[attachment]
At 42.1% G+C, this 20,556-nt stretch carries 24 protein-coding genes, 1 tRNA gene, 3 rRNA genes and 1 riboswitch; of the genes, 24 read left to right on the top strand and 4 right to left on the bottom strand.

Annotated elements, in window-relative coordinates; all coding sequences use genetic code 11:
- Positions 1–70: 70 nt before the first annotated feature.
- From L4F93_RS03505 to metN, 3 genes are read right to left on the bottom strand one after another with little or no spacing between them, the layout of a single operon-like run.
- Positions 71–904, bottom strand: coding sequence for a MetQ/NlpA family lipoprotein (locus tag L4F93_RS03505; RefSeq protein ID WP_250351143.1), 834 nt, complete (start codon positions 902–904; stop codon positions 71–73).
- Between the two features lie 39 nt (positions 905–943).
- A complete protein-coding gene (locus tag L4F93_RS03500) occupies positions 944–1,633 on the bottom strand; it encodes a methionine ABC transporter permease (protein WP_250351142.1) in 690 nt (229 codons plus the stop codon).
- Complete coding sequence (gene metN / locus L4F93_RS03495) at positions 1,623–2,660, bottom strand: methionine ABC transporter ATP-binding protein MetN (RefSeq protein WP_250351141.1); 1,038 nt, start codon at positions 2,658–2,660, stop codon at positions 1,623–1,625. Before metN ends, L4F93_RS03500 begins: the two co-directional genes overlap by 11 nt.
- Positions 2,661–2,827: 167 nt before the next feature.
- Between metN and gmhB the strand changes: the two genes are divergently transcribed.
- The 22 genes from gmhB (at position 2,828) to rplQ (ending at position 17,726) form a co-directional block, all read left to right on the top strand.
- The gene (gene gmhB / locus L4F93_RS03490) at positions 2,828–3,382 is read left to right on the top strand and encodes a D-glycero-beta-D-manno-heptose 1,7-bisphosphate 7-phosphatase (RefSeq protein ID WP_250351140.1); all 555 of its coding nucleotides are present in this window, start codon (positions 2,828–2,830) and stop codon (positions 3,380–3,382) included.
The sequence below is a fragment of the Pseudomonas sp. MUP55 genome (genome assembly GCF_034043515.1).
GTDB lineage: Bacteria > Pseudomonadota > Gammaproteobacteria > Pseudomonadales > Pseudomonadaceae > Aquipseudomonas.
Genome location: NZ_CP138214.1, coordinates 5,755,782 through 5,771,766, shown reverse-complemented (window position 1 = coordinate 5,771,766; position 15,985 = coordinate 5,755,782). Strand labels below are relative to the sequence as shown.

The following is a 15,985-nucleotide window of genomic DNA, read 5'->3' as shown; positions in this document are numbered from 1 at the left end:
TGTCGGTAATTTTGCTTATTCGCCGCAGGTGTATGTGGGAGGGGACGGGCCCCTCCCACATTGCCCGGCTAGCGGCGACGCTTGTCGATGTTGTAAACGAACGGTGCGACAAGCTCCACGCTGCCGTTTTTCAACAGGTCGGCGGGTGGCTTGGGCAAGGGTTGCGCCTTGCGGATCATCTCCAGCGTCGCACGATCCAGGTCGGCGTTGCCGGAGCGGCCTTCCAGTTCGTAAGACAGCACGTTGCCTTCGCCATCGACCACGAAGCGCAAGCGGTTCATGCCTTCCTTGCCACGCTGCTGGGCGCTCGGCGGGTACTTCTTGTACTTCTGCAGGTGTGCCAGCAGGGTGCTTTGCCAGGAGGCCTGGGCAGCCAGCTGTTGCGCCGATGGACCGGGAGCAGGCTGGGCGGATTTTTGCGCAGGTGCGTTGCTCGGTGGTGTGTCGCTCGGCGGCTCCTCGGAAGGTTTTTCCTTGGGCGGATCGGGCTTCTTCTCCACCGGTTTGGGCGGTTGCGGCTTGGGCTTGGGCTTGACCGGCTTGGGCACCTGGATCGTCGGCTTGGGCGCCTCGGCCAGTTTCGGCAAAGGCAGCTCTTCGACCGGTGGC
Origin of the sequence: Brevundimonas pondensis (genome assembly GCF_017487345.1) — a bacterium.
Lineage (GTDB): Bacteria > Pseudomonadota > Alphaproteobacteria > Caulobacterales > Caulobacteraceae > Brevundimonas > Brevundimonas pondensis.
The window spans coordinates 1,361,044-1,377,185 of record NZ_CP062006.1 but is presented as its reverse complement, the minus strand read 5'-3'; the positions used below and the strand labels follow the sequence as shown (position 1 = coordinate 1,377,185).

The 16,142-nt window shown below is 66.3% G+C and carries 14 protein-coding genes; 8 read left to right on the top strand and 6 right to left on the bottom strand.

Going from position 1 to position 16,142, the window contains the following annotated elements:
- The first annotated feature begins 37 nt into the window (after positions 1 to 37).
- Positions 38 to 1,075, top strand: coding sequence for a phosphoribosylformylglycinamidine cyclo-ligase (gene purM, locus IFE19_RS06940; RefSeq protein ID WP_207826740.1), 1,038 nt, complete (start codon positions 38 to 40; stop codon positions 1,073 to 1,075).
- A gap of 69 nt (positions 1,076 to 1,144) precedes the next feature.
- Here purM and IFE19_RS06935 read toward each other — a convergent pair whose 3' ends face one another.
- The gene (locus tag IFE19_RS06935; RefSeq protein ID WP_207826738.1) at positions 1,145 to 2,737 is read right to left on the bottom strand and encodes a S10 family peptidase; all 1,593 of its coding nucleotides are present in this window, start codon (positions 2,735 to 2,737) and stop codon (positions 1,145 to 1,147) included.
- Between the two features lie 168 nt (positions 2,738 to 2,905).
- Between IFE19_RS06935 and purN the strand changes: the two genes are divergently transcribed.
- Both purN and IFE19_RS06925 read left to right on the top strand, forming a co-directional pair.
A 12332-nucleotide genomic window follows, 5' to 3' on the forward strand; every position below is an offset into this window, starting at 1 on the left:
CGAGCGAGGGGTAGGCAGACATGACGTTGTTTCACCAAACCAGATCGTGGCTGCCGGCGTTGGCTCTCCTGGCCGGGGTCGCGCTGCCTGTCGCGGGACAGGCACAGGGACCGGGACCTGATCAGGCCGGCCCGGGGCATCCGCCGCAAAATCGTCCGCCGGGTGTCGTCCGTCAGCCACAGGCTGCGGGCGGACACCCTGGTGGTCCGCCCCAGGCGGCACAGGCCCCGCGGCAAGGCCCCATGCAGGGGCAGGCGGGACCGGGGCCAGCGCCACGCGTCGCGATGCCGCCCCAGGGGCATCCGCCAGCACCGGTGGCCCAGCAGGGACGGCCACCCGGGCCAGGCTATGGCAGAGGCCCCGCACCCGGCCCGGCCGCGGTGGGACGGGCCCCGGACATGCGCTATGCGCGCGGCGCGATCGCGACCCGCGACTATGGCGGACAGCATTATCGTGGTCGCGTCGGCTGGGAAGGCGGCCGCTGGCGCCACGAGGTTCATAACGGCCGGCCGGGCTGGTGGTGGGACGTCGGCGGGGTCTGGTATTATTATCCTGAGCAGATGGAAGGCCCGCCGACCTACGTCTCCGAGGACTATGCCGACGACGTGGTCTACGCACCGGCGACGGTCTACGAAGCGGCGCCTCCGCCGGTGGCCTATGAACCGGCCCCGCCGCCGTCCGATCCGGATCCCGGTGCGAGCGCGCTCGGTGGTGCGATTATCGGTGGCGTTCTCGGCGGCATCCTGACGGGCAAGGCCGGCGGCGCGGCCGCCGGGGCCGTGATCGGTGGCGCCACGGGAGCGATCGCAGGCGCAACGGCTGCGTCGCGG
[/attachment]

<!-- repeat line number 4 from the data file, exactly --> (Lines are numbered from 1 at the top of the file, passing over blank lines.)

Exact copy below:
- From L4F93_RS03505 to metN, 3 genes are read right to left on the bottom strand one after another with little or no spacing between them, the layout of a single operon-like run.